“It’s a fairly big drain on everybody, but that’s what you do,” Connor’s father Neil said.

He started off playing for Bowral United and then moved through Southern Branch and Country NSW teams to make it to the big time.

Neil said Conner knew there would be scouts at the tournament and was determined to play well.

“He knew they’d be there and he knew a good performance could potentially lead to something.”

Neil said to begin with he wasn’t sure when Connor became a goalkeeper, but with plenty of hard work he had proved himself.

With discussions now under way with the clubs, Neil said they hoped to have him back over in Italy for the start of their season in August.

With pros and cons for all the clubs, Neil said they would need to carefully weigh up the options.

In what will surely be a life-changing move, Neil said while Connor was excited, he was also a little bit daunted.

“He took Italian in Year 7 and dropped it,” he said.

“He’s a little bit daunted but at the same time he knows this is a great opportunity to do what he loves doing.”

“He’s worked really hard and developed amazingly well. The last two to three years he’s really come on. Sometimes it’s the hard work that gets you places and he’s certainly put in the hard work.”

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IF rising electricity, fuel, food, transport, health and building costs weren’t enough, Wingecarribee’s rates could jump up an average 5.78 per cent from July 1.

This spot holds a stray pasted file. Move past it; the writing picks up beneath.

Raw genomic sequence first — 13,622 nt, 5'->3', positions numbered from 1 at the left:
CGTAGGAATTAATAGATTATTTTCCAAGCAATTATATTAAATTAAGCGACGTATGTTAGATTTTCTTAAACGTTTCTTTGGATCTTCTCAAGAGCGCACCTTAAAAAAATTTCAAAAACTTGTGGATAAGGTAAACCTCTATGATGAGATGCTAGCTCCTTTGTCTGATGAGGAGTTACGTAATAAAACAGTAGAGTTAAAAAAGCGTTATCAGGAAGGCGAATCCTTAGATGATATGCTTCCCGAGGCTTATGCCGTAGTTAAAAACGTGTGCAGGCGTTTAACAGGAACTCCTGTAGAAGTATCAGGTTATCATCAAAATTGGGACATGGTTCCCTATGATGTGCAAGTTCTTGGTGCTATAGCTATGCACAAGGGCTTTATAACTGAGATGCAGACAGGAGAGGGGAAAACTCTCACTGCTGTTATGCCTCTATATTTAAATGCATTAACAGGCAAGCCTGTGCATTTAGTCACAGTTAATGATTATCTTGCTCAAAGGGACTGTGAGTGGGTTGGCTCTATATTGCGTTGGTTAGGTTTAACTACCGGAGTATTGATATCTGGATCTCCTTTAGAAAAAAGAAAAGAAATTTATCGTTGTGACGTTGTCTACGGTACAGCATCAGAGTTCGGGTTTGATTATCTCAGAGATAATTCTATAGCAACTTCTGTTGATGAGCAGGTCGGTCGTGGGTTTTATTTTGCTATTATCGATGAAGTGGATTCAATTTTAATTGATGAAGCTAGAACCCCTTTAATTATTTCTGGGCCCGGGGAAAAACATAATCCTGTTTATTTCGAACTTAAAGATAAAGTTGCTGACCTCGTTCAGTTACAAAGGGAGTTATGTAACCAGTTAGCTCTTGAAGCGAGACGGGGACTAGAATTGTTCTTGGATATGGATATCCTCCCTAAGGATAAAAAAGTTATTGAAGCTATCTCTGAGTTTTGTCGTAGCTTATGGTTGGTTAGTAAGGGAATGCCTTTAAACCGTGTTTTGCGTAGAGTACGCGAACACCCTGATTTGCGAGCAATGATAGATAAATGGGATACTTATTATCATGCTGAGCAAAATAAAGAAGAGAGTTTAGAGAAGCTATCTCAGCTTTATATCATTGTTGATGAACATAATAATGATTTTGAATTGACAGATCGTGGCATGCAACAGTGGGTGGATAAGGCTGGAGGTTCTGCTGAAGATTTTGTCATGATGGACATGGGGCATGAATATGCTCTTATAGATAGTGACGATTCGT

Nanjing Night Net

General rates and Fees and Charges are proposed to increase by the full 3.6 per cent rate pegging, approved by the Minister for Local Government.

The Water Access charge will go up $14 to $144 a year, while water usage will rise nine cents a kilolitre to $1.60 a kilolitre.

The sewer access charge will rise from $615 to $662, largely a result of the cost of the Robertson Sewerage Scheme.

From July 1, Robertson residents will now be required to pay the $662 access charge, bringing them into line with other residents across the shire who already payed it.

Capital works costs amounted to about $25 million and included the Moss Vale Aquatic Centre ($8 million), Civic Centre refurbishment ($5 million), Pool Renewal Upgrade Strategy ($2.5 million) and Local Roads Resealing Program ($1.65 million).

Other costs included a 3.25 per cent rise in employment costs based on the Award ($920,000) and the September elections ($300,000).

All this equated to a $300,000 surplus, which Crs David Stranger and Duncan Gair said was “thin”.

“This is the first budget in 17 years I won’t be supporting,” Cr Gair said. “It includes $8 million for covering Moss Vale Pool when there is no tender, no proper costings and is based on estimates. I don’t believe it can be substantiated,” he said.